• Install database software.
• Create Oracle service.
• Restore and recover database.
Step: Create Oracle service
An Oracle service must be exist before a database is created. The service is created using the oradim
utility, which must be run from the command line.
--create a new service with auto startup

C:\>oradim -new -sid ORCL -intpwd ORCL -startmode a


Unfortunately oradim does not give any feedback, but you can check that the service exists via the
Services administrative panel. The service has been configured to start automatically when the computer
is powered up.

Step: Restore and recover database

Now it is time to get down to the nuts and bolts of database recovery.
• Copy PASSWORD and TNSNAMES file from backup: The backed up password file and
tnsnames.ora files should be copied from the backup directory to the proper locations.
• Set ORACLE_SID environment variable. This can be set either in the registry (registry key:
HKLM\Software\Oracle\HOME<X>\ORACLE_SID) or from the system applet in the control panel.
• Invoke RMAN and set the DBID. No login credentials are required since we connect from an OS
account belonging to ORA_DBA. Note that RMAN accepts a connection to the database although
the database is yet to be recovered. RMAN doesn't as yet "know" which database we intend to
connect to. We therefore need to identify the (to be restored) database to RMAN. This is done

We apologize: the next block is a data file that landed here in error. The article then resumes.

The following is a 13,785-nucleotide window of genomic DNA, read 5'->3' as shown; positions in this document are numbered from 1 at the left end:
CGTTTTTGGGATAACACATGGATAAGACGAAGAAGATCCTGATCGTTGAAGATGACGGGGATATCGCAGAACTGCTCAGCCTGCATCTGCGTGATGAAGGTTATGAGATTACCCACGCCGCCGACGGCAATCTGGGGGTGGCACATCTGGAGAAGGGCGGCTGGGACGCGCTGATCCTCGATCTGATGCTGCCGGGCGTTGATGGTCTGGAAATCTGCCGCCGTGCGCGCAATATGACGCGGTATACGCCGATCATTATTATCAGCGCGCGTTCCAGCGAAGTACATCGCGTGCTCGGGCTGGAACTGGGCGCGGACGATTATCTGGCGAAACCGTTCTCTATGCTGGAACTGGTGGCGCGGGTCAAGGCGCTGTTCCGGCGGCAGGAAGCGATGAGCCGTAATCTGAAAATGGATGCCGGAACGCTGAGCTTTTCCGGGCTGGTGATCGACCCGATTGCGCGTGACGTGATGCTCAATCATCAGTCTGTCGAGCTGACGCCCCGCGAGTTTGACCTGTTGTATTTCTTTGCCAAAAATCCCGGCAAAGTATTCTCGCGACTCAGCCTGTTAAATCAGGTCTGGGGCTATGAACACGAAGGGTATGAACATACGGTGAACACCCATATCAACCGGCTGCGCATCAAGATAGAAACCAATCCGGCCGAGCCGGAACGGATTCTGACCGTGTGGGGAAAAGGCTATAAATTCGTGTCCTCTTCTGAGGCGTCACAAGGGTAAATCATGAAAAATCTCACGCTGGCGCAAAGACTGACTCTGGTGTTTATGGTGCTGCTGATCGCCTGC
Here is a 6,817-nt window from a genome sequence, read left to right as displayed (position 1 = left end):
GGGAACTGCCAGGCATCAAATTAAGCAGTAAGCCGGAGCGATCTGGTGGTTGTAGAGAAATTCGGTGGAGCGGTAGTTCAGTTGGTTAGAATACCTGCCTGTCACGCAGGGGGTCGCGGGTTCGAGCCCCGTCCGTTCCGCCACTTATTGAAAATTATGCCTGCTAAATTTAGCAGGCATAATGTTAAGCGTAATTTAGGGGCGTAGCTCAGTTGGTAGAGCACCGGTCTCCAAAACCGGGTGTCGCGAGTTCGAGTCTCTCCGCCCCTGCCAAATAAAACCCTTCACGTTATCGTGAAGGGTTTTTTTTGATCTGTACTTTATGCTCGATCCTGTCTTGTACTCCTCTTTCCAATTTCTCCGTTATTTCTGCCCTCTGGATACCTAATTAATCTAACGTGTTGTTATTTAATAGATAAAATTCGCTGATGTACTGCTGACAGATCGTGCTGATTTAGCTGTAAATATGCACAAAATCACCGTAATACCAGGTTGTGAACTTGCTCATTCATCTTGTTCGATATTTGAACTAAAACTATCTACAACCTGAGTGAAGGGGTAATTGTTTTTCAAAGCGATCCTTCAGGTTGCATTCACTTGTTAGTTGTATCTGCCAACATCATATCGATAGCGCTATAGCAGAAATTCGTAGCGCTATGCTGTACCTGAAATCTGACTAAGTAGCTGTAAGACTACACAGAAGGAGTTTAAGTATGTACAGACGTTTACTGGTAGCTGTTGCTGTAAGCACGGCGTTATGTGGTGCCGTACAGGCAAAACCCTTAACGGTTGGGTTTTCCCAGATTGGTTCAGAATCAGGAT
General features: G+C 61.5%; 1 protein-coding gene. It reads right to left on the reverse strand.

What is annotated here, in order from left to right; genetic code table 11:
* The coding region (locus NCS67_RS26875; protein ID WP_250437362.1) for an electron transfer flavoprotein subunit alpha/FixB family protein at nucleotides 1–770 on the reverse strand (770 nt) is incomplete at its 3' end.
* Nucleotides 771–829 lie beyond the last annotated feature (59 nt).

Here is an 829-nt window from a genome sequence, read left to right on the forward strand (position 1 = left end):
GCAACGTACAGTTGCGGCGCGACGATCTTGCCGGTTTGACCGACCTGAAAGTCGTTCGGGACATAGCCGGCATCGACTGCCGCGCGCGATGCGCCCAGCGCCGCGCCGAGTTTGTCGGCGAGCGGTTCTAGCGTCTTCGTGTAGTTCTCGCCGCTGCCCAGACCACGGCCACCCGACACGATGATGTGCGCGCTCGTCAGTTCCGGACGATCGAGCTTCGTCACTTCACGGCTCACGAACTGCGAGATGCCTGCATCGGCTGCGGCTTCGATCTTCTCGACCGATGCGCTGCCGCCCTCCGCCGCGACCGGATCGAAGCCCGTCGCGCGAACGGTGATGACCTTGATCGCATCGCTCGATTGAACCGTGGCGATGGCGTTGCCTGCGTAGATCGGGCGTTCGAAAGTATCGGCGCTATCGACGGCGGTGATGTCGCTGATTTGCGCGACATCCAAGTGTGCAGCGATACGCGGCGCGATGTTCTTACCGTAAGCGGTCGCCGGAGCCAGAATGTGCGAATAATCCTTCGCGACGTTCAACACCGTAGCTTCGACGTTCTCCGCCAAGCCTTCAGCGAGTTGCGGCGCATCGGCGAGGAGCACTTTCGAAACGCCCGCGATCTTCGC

through the database identifier (DBID). The DBID can be figured out from the name of the
controlfile backup. Example: if you use the controlfile backup format, your controlfile backup
name will be something like "CTL_SP_BAK_C-1507972899-20050228-00". In this case the DBID
is 1507972899. Here's a transcript illustrating the process of setting the DBID:
C:\>rman
RMAN> set dbid 1507972899
RMAN>connect target /
RMAN>

Restore spfile from backup:

RMAN> startup nomount


RMAN> restore spfile from 'e:\backup\CTL_SP_BAK_C-1507972899-20050228-00';

RMAN>

The instance is now started up with the correct initialization parameters.

We are now in a position to determine the locations of control file and archive destination, as this
information sits in the spfile. This is done via SQL Plus as follows:

C:\>sqlplus /nolog

SQL>connect / as sysdba
Connected.
SQL> show parameter control_file

SQL> show parameter log_archive_dest

The directories listed in the CONTROL_FILES and LOG_ARCHIVE_DEST_N parameters should be


created at this stage if they haven't been created earlier.

Restore control file from backup: The instance now "knows" where the control files should be restored,
as this is listed in the CONTROL_FILES initialization parameter.

RMAN> restore controlfile from 'e:\backup\CTL_SP_BAK_C-1507972899-20050228-00';

RMAN> shutdown
RMAN> exit
C:\>rman target /
RMAN>startup mount;

At this stage we can determine the locations of data files and redo logs if we don't know where they
should go. This is done from SQL Plus as follows:

C:\>sqlplus /nolog
SQL>connect / as sysdba
Connected.
SQL>select name from v$datafile;
SQL>select member from v$logfile;

The directories shown in the output should be created manually if this hasn't been done earlier.

Restore all datafiles: This is easy. Simply issue a "restore database" command from RMAN, and it will
do all the rest for you:

RMAN> restore database;


Recover database: The final step is to recover the database that dependents on the available archived
(and online) redo logs. Since we have lost our database server and have no remote archive destination,